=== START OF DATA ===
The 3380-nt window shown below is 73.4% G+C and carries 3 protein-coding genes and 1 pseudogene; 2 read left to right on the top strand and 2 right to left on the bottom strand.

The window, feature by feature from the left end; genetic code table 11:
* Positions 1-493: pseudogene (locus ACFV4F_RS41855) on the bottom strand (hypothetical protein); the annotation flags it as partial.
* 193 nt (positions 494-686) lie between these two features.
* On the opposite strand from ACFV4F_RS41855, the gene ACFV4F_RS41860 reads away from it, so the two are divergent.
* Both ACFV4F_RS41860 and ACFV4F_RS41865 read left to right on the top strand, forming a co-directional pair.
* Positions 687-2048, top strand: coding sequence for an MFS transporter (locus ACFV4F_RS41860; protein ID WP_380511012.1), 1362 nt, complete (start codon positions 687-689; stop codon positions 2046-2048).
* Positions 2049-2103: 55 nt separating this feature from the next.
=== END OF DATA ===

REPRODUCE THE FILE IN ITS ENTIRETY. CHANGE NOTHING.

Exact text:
The 3380-nt window shown below is 73.4% G+C and carries 3 protein-coding genes and 1 pseudogene; 2 read left to right on the top strand and 2 right to left on the bottom strand.

The window, feature by feature from the left end; genetic code table 11:
* Positions 1-493: pseudogene (locus ACFV4F_RS41855) on the bottom strand (hypothetical protein); the annotation flags it as partial.
* 193 nt (positions 494-686) lie between these two features.
* On the opposite strand from ACFV4F_RS41855, the gene ACFV4F_RS41860 reads away from it, so the two are divergent.
* Both ACFV4F_RS41860 and ACFV4F_RS41865 read left to right on the top strand, forming a co-directional pair.
* Positions 687-2048, top strand: coding sequence for an MFS transporter (locus ACFV4F_RS41860; protein ID WP_380511012.1), 1362 nt, complete (start codon positions 687-689; stop codon positions 2046-2048).
* Positions 2049-2103: 55 nt separating this feature from the next.